Prosecutorial, police and expert witness misconduct are a blight on the nation’s adversarial criminal trial process.


The ideal purpose of a criminal trial should be a search for truth and justice, but given the overwhelming competing interests in the outcome of such a trial, a different kind of truth often emerge.


It reminds us of the old rabbi story. The rabbi listens to the husband complaining bitterly about his wife, to which the rabbi replies, “you are right, my son.” The rabbi then listens to the wife’s complaints about the husband, to which the rabbi replies, “you are right, my daughter.” A curious student who has observed the exchanges remarks, “but they can’t both be right,” to which the wise old rabbi replies, “you are right, my son.”


In the context of a criminal trial, famed law professor and criminal defense attorney Alan Dershowitz applied the rabbi story: “… the prosecution is right when it says it is searching for the truth – a certain kind of truth. The defense is also searching for a certain kind of truth. Yet both are often seeking to obscure the truth for which their opponent is searching.”


Truth Not Always Self Evident in Criminal Courts


That is the true nature of the adversarial criminal trial process. Truth is not always self-evident or clearly defined in the trial arena. The search for truth is often shaped and steered by competing circumstances, perspectives and events—and each, by any reasonable doubt measure, can sometimes be true to a certain extent.


False Testimony Shreds the Constitution


But before a criminal trial gets underway, the truth is not subject to such a flexible interpretation as it is in a courtroom. The truth is the truth is the truth—and when the police conceal evidence of the truth, and prosecutors suppress evidence of the truth, and expert witnesses misrepresent the truth, they have ploughed up the level field upon which a constitutionally fair criminal trial should be played out.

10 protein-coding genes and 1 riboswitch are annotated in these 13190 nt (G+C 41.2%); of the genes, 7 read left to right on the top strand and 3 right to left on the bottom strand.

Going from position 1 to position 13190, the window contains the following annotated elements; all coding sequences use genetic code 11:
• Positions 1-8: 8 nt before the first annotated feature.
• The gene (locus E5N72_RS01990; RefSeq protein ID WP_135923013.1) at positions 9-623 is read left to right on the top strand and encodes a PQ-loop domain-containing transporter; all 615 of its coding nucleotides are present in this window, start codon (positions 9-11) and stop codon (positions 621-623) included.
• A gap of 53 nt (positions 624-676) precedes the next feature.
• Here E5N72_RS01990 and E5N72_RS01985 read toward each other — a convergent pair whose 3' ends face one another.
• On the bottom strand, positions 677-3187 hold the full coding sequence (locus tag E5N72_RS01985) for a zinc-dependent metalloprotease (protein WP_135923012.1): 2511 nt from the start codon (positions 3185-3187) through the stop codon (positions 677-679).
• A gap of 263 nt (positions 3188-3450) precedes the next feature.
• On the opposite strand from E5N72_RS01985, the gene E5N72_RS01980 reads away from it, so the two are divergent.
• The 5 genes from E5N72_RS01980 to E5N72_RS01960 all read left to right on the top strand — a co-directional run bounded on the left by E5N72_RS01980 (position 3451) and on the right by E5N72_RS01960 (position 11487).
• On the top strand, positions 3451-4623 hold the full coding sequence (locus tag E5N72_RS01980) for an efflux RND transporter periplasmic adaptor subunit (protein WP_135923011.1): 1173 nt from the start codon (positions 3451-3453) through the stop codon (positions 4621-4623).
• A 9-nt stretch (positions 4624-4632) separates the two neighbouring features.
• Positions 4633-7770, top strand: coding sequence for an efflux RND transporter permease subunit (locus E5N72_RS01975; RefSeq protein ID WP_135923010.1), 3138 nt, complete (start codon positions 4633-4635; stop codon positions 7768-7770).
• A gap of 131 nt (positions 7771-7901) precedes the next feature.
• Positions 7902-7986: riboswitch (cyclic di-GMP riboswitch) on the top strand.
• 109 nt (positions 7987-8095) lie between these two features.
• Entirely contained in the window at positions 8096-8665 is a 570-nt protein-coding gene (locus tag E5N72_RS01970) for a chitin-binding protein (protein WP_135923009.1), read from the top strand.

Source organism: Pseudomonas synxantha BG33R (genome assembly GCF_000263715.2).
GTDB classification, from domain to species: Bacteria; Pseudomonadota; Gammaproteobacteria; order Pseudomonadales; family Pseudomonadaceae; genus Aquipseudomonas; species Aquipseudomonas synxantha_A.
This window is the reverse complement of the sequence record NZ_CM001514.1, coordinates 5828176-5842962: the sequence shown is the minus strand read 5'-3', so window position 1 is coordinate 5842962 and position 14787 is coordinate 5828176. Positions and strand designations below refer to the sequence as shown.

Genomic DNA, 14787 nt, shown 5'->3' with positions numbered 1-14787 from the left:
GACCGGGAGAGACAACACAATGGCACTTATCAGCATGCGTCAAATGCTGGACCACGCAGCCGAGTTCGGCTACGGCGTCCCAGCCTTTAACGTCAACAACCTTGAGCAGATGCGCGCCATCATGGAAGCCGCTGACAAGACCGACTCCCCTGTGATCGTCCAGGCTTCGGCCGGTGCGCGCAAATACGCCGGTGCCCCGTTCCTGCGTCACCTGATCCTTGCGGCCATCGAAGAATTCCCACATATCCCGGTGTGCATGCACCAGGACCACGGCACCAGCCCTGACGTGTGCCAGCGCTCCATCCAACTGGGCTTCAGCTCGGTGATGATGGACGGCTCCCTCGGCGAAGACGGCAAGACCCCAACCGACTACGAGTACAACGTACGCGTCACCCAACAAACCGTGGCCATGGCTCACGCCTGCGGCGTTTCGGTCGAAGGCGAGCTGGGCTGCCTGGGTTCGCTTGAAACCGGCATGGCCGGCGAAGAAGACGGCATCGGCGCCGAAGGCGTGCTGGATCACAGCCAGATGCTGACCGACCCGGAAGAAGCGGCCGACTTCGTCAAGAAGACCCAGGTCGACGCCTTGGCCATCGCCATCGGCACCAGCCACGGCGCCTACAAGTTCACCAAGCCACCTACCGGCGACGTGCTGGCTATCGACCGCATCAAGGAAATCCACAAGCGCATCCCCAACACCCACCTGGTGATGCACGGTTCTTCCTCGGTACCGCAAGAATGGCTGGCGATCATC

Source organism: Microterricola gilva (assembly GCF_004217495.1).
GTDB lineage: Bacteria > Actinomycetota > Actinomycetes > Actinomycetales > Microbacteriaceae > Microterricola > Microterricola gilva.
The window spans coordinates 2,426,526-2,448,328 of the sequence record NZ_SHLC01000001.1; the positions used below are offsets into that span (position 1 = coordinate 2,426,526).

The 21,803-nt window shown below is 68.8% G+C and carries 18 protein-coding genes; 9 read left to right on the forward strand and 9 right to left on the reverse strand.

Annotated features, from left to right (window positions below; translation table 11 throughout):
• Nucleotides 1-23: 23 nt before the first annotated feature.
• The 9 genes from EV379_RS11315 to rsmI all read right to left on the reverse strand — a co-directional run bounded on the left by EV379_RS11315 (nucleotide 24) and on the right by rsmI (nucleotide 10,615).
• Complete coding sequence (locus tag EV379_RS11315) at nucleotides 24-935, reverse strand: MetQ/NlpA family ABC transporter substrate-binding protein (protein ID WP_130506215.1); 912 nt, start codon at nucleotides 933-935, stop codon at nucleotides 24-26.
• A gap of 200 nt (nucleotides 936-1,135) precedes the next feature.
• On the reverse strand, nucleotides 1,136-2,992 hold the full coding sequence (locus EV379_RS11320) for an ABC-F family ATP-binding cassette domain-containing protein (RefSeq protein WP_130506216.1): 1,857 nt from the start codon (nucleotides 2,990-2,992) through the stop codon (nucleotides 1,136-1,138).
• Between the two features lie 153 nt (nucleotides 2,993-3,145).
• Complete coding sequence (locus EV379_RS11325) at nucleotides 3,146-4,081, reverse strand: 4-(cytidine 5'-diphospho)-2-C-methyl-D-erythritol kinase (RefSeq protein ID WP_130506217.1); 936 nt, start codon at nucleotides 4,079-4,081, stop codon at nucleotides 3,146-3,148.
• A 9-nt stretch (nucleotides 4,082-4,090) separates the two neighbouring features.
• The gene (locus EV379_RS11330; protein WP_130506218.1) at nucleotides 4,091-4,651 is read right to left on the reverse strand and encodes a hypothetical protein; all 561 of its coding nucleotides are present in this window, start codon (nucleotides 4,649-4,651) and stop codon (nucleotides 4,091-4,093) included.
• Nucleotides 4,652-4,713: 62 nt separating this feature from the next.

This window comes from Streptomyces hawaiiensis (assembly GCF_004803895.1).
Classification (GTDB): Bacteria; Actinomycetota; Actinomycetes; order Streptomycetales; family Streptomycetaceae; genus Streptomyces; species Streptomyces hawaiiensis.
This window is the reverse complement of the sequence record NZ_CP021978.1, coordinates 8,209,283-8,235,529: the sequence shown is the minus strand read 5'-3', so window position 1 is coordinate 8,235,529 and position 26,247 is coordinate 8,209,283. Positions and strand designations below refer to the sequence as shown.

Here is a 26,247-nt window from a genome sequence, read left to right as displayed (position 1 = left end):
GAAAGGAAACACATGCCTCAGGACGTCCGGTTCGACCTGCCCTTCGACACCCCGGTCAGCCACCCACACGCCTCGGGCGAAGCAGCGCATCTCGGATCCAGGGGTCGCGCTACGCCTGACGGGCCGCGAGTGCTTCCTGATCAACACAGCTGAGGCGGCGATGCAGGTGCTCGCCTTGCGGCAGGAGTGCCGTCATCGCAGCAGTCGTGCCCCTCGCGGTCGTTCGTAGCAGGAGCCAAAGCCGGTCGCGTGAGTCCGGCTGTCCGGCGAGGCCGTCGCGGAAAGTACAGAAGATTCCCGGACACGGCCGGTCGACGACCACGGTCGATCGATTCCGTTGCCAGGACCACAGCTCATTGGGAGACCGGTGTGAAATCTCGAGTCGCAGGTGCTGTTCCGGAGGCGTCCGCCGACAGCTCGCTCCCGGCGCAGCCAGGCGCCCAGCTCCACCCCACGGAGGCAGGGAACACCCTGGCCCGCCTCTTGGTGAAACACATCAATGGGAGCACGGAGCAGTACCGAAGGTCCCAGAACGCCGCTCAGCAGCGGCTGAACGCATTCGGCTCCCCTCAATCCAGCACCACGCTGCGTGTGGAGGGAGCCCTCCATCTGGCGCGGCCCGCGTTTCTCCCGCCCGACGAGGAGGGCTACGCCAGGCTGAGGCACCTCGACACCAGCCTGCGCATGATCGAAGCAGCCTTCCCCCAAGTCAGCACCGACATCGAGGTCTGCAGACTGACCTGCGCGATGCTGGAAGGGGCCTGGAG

The past several weeks have produced undeniable evidence of the human tragedies that occur when the forces of the State undertake concerted efforts to either conceal or obscure the truth before trial in order to secure convictions of innocent defendants at trial.


Conroe Man Released After 18 Years in Prison


Take for example the case of 41-year-old Neal Hampton Robbins, a Conroe man convicted in Montgomery County for the 1998 suffocation of his girlfriend’s toddler. Hampton was sentenced to life imprisonment and spent nearly 18 years in the Texas prison system before the real truth emerged and set him free.


Robbins’ freedom came after a former Harris County associate medical examiner named Dr. Patricia Moore changed her initial finding in the case from homicide to “undetermined” some eight years after Robbins was convicted. The county’s new medical examiner has since concluded that there is “no way” the toddler’s death could have been a homicide.


Defense Lawyer Who Never Gives Up


Houston attorney Brian Wice waged a herculean effort to get Robbins’ released from the wrongful conviction. The attorney made three trips to the Texas Court of Criminal Appeals before finally securing a reversal of Robbins’ conviction.


In the wake of that decision by the appeals court, Montgomery County District Attorney Brett Ligon filed a motion to dismiss the charge against Robbins and the motion was granted by a district court judge. Robbins is now a free man.


Wice told the local media that his client’s conviction was based on “junk science;” that Dr. Moore rushed to judgment with faulty evidence to make the homicide determination—a determination that allowed the prosecution to go forward with the criminal trial.


DA Will Not Concede Innocence, But Dismisses Case